BAGHDAD, Iraq // American military doctors in Iraq have injected more than 1,000 of the war’s wounded troops with a potent and largely experimental blood-coagulating drug despite mounting medical evidence linking it to deadly blood clots that lodge in the lungs, heart and brain.
The drug, called Recombinant Activated Factor VII, is approved in the U.S. for treating only rare forms of hemophilia affecting about 2,700 Americans. In a warning last December, the Food and Drug Administration said that giving it to patients with normal blood could cause strokes and heart attacks. Its researchers published a study in January blaming 43 deaths on clots that developed after injections of Factor VII.
Doctors and researchers at civilian hospitals, including major medical centers such as Johns Hopkins and Massachusetts General Hospital, have largely rejected it as a standard treatment for trauma patients. Other hospitals studying Factor VII, including the R Adams Cowley Shock Trauma Center in Baltimore, say they have grown increasingly cautious about administering it because of clots found in their patients, including some that have caused deaths.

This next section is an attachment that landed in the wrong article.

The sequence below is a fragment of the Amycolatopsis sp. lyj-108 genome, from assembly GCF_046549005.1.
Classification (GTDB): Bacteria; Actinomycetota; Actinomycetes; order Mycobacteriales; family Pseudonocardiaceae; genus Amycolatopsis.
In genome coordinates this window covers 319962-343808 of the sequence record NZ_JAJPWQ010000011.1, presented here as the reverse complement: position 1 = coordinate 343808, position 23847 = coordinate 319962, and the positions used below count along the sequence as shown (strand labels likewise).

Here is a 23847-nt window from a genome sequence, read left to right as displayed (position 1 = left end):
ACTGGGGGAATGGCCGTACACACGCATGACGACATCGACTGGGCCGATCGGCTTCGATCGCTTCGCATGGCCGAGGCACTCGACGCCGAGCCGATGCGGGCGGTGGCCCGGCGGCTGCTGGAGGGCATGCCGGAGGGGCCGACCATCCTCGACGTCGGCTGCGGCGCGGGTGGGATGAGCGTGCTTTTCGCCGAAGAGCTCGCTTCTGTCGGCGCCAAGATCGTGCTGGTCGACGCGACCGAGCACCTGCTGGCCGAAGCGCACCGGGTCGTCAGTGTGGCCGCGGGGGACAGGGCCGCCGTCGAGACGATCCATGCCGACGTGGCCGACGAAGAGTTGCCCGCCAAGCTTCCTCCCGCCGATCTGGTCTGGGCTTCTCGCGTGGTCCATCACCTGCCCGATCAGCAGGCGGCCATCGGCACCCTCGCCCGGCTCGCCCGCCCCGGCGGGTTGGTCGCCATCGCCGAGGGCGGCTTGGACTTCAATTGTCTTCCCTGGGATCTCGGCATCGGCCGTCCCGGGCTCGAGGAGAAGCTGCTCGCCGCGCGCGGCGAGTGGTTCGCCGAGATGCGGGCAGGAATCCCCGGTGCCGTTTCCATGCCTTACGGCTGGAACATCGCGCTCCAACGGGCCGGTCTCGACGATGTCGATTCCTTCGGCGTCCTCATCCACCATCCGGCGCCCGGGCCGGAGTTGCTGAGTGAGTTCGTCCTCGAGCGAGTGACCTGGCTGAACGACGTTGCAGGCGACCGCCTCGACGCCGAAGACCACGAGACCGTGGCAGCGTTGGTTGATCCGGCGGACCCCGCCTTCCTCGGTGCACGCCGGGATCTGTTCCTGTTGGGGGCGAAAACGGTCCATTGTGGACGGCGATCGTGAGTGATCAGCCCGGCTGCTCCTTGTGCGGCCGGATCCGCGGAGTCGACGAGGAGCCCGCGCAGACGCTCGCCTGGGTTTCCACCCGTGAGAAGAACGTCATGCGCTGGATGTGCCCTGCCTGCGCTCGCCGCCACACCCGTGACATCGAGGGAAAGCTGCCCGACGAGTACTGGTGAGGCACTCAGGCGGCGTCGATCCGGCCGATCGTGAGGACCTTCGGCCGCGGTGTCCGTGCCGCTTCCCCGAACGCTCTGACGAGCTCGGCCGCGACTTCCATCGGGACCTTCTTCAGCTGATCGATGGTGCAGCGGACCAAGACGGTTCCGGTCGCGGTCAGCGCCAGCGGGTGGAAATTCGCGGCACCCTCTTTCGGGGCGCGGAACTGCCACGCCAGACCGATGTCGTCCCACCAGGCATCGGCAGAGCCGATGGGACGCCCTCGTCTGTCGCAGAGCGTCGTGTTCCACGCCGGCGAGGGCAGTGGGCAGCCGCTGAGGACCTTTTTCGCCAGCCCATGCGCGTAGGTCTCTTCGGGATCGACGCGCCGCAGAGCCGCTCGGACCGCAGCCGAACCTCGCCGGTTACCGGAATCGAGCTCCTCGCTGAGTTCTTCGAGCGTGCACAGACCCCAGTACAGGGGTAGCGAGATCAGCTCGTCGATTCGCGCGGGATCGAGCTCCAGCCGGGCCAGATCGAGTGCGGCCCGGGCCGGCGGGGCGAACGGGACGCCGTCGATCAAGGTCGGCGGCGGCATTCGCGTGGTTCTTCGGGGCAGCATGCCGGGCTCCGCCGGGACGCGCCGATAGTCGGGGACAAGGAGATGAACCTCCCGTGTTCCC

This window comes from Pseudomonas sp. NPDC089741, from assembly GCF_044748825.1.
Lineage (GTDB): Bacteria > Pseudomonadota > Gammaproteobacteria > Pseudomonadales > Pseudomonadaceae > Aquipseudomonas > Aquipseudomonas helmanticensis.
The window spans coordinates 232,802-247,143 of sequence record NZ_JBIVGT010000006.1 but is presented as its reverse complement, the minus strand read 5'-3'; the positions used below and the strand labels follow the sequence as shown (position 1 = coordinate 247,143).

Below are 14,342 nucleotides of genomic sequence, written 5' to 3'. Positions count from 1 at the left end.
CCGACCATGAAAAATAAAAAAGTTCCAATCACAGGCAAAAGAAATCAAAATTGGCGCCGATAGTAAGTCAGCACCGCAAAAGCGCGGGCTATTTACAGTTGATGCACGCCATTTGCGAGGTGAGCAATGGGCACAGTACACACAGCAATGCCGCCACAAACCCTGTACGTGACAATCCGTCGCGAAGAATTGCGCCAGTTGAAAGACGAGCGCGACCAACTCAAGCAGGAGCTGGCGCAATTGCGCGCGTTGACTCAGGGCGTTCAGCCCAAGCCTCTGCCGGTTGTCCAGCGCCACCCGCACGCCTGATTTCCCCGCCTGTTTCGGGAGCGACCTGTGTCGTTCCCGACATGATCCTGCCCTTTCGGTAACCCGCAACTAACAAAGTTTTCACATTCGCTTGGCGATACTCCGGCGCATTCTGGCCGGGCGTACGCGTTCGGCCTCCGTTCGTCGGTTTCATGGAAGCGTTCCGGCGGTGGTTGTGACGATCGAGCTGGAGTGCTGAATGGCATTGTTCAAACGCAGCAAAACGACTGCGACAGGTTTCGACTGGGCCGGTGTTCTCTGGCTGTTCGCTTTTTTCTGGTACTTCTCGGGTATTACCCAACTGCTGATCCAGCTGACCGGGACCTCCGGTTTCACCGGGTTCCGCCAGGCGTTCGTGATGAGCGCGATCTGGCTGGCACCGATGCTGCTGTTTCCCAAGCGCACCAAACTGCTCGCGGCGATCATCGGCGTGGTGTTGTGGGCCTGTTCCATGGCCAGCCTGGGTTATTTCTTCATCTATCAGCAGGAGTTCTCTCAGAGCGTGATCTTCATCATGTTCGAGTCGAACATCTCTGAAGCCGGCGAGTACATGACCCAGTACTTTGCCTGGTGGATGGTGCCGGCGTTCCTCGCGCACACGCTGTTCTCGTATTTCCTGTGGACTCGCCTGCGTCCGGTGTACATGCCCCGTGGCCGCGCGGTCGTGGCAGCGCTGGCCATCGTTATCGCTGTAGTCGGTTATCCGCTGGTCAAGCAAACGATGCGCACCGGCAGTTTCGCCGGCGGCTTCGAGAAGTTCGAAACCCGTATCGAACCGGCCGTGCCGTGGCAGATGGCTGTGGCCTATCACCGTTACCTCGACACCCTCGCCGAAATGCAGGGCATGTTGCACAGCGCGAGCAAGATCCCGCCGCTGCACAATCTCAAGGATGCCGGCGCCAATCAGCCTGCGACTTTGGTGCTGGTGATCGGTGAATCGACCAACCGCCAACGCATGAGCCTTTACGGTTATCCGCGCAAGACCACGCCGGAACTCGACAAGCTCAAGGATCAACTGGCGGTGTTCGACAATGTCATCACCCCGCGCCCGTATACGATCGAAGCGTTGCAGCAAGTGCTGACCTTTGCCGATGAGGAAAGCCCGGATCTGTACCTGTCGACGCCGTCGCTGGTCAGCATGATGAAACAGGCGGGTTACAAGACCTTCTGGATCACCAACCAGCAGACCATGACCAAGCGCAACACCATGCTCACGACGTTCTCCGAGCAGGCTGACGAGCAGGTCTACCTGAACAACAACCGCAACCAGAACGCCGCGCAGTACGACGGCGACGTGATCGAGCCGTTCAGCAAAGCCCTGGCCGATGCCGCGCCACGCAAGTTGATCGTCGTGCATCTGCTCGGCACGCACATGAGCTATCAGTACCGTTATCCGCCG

Meanwhile, doctors at military hospitals in Germany and the United States have reported unusual and sometimes fatal blood clots in soldiers evacuated from Iraq, including unexplained strokes, heart attacks and pulmonary embolisms, or blood clots in the lungs. And some have begun to suspect Factor VII.